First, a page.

"I think what you put here is not really for 'Beyond 5G," said Zhu. "I think NFV [network functions virtualization], C-RAN [Cloud (China) Radio Access Network] -- they're happening already, in the product, right now. The issue with C-RAN is really, do you have reliable, fast backhaul? But I think in fact, mmWave can be used to enable C-RAN. It makes C-RAN easier. I think those will definitely happen in 5G; it's not going to be 'Beyond 5G.'"
"Backhaul," as Zhu referred to it, is the transfer of data and voice traffic that needs to take place on the back end, to make that content available through the transmitter by customers. Up until recently, engineers thought that countless thousands of miles of fiber optic pipes would need to be laid to enable the colossal amount of backhaul that 5G would require. Then more recently, some engineers suggested that mmWave -- a technology originally envisioned to replace wired broadband for gigabit speed Internet customers -- could be leveraged as an alternate backhaul mechanism, for when carving up the Earth to lay new pipes simply isn't practical.
Zhu's implication here is that a simple reassignment of functionality in the 5G portfolio could lead to the future Ghosh outlined: One where a fixed fiber connection wouldn't be necessary for a transmitter and base station to go live.
But Zhu was also saying something deeper and much more critical to Huawei's future as a global competitor. Huawei has a deep stake in the intellectual property of 5G. Indeed, it is an original creator of many of its technologies and, along with China Mobile, co-created the C-RAN base station scheme that inspired 5G in the first place.
Huawei's deputy chairwoman remains under house arrest in Vancouver on a US warrant alleging her firm did business with Iran in violation of sanctions against that country. And just Wednesday, the UK government said it would limit Huawei's participation in its own 5G rollout to "non-core" elements of the network -- without really explaining what parts those are. By one interpretation, since Huawei is measurably responsible for core 5G technologies, it may only be able to participate in technologies in which it has no direct stake.
Growing tensions between the countries that just happen to be 5G equipment providers' principal customers, especially with regard to what they still perceive as a "race to 5G" between themselves, has provoked some to consider whether it's time to set 6G goalposts -- especially for the US -- and aim for them.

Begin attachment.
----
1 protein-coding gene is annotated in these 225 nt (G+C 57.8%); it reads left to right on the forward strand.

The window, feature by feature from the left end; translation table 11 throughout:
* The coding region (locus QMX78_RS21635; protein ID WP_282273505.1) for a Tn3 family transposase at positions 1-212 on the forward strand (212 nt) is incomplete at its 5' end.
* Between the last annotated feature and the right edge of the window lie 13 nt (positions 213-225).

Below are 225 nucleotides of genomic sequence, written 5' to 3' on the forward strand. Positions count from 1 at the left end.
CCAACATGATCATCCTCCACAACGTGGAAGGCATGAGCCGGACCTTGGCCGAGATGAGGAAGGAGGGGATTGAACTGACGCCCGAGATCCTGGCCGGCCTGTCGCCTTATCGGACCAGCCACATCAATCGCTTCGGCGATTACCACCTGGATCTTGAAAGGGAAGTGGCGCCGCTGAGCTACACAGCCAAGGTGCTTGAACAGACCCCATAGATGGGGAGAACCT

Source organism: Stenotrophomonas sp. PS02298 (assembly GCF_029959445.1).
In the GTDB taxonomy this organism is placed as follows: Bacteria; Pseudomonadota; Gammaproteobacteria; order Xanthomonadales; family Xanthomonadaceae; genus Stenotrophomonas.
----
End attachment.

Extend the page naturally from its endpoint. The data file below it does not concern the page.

"I think there's a lot that you can learn from being early in the process for a new generation of technology," remarked Chris Pearson, president of telco advocacy group 5G Americas. "In the North American market, we saw that 4G LTE, we were very early, we pushed it to the limit, I think. . .and it did serve the North American market very well. . . It is a long race, but you get a learning curve that'll help you in this long race."
That prompted a comment from Adrian Scrase, who heads the 3GPP partnership committee for parent organization ETSI, on what he called "this rush-to-be-first bit."
"Let's be fair. Presidents of countries are saying, 'My country's going to be the first to deploy.' The UK prime minister at the time, [David] Cameron, said the UK is going to be the first country in Europe to deploy 5G. (He's now an ex-prime minister, but that's for a different reason.) My point is, standardization takes time. It takes several years to write a generation of standards. When we set about this process in 2015, there were many, many operators saying, 'We don't need this right now. Please slow down the standardization process! We don't need 5G, because LTE's doing fine.' And yet when we started the three- or four-year program of writing these standards, during that process, there was this massive acceleration, and the political push that said, 'We want these standards right now! Why are you so slow, 3GPP? You need to speed up!'
"My point is," Scrase wrapped up, "standards historically are either too early or too late. It's very difficult to have standards that are perfectly on-time. It's even more difficult when the timeline keeps shifting forwards and backwards."
Scrase's assertions illustrated an apparent disconnect between the political and the technological proponents of 5G. A "6G" would be very convenient for countries wary of becoming perceived as lagging behind in 5G, perhaps for backing the wrong proverbial horses -- or trying to exclude the right ones. And the group with "3G" still in its name is still trying to dry the ink on the second version -- the second of maybe four, perhaps more — of today's idea of the future.